Link Here4th July 2023
The UK government is reviewing porn censorship laws for adults, moving beyond the age verification requirements proposed in the current Online Censorship Bill.

No doubt the 'review' will be a one-sided whinge-fest soliciting the views of moralists, censors and law enforcers, whilst totally ignoring the views of film makers and viewers.

The Government writes:

Regulation of online pornography in the UK will undergo a thorough review to make sure it is fit for purpose in tackling exploitation and abuse, the government has announced today (Monday 3 July).

As the way we consume media and access content rapidly changes, the Review will investigate any gaps in UK regulation which allows exploitation and abuse to take place online as well as identifying barriers to enforcing criminal law. While the criminal law has been updated in recent years to tackle the presence of extreme and revenge pornography, there are currently different regimes that address the publication and distribution of commercial pornographic material offline, such as videos, and online. The government wants to ensure any pornography legislation and regulation operates consistently for all pornographic content.

The review will also look at how effective the criminal justice system and law enforcement agencies are in responding to illegal pornographic content, including considering if any changes need to be made to criminal law to address challenges law enforcement might have.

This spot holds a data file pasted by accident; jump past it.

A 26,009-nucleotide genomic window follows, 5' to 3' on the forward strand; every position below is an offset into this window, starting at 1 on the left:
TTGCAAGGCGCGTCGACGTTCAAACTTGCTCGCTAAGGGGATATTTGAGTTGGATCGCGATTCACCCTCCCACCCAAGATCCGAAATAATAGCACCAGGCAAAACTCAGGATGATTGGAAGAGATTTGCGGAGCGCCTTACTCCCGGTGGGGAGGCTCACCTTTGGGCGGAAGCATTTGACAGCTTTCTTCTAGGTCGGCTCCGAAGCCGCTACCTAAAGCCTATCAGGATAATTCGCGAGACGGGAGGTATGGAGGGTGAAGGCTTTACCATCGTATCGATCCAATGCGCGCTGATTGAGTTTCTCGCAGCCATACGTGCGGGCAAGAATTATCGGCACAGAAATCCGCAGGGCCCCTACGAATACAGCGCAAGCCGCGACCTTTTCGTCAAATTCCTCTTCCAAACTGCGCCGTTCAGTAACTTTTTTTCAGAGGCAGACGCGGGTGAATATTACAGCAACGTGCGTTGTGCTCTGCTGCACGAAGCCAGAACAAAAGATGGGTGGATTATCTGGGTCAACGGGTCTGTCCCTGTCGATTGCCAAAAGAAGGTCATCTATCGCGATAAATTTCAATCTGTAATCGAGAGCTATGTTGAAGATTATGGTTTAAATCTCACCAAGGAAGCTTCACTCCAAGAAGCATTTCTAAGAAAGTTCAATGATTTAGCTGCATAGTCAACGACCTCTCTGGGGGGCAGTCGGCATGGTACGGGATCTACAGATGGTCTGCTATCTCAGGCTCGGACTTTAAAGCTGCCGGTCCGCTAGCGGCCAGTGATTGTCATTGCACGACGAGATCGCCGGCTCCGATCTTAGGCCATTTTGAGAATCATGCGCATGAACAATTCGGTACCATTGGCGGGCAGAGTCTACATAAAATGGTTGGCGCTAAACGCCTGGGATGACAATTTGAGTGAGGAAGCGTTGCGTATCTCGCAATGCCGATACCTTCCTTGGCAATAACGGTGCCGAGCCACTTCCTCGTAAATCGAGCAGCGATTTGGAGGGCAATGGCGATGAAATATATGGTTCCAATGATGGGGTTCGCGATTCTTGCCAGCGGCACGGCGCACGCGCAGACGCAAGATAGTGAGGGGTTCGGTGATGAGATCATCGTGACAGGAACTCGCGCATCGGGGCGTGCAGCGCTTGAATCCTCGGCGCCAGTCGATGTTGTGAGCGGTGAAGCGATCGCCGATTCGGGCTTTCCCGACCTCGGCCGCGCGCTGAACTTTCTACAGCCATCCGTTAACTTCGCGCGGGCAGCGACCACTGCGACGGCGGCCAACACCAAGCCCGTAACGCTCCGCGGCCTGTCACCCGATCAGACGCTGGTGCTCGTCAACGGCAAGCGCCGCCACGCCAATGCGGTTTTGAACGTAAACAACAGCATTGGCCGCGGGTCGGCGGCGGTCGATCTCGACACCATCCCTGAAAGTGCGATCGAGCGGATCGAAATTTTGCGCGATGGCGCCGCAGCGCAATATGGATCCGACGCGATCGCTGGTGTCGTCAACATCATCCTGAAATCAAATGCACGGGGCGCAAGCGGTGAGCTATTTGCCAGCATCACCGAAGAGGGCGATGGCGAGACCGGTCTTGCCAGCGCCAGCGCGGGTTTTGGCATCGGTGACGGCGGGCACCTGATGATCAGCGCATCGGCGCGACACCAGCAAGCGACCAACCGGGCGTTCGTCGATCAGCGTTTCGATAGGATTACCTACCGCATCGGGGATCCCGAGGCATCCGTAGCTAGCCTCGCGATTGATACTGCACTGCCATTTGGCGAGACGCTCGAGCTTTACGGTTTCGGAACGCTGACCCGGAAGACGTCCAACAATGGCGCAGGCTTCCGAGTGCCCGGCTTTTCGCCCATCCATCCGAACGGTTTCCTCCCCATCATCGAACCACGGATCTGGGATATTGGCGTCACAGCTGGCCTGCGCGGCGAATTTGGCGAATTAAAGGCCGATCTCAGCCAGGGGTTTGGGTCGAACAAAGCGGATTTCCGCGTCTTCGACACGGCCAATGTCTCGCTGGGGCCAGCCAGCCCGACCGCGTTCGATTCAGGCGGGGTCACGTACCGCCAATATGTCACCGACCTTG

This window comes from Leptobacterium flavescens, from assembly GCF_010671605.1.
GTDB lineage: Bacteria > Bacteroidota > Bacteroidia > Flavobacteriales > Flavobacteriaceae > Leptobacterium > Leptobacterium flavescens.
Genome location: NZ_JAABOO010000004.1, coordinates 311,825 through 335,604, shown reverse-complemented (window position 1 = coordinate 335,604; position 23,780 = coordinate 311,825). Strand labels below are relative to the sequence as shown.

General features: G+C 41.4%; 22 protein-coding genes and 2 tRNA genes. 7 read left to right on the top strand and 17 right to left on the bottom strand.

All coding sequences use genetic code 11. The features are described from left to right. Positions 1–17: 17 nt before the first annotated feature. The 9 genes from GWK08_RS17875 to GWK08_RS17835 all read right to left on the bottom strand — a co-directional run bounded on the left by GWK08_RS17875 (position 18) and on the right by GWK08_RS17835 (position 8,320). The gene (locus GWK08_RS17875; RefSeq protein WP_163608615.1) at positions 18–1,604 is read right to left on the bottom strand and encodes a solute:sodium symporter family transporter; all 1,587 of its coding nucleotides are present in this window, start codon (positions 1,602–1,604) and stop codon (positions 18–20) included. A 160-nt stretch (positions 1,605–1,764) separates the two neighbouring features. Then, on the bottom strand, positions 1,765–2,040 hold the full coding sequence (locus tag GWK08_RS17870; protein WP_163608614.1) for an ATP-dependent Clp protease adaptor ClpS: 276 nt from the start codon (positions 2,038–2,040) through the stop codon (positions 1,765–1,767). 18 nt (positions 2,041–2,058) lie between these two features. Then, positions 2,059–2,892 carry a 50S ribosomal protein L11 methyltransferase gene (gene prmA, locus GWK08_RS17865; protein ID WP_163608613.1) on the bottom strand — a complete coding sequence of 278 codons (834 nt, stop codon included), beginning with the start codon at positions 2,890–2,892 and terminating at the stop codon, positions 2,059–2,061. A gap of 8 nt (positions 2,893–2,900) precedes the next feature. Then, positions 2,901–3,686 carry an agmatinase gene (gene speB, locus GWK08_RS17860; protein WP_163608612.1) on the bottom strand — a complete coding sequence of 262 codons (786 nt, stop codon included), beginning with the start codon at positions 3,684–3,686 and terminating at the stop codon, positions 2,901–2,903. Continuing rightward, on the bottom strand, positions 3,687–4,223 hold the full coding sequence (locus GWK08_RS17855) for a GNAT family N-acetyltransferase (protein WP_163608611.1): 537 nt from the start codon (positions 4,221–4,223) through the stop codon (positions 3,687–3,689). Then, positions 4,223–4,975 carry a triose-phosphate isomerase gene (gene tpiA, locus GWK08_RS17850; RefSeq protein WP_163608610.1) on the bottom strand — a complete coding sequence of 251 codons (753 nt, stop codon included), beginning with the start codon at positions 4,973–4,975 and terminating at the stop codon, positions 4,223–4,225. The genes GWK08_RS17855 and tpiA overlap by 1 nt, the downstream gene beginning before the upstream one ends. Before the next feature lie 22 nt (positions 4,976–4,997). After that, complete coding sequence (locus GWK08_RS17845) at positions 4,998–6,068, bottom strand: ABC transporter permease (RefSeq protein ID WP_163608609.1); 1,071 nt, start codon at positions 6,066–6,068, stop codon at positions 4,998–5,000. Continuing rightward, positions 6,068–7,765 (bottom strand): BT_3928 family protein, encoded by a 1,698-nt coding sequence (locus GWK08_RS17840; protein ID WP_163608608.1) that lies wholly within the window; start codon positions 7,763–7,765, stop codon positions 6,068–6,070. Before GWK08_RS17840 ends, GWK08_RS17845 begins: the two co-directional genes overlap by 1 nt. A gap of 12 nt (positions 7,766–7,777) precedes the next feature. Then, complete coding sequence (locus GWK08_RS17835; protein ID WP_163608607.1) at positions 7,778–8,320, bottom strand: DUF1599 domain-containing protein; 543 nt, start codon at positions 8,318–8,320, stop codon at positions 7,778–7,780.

It will also consider what more can be done to provide children with information and resources about the harm caused by pornography. This will make sure that illegal and harmful content, such as that which features child sexual abuse and exploitation, or where adults are being exploited, is robustly dealt with.

The Pornography Review is a prompt response to calls for action from parliamentarians and campaign groups concerned with the prevalence and impact on both children and adults of illegal pornographic content and child sexual exploitation and abuse on pornography sites and social media.

This work is separate to, but builds on, the Online Safety Bill, which will hold social media companies and pornography services accountable for ensuring children cannot view pornography, with a new higher standard on the age verification or age estimation tools they must use.

Technology Minister, Paul Scully, said:

Keeping the public safe is the first priority of any government and with technology moving faster than ever, we cannot take our eye off the ball in exploring what more we can do.

Our Pornography Review will look closely at the laws and regulations relating to offline and online content, informing our next steps in tackling the heinous crimes of exploitation and abuse, wherever it occurs.

'Justice' Minister, Ed Argar, said:

It is vital we keep up with the pace of the online world and this review will help ensure our laws work to protect people online while punishing those who share illegal and harmful content.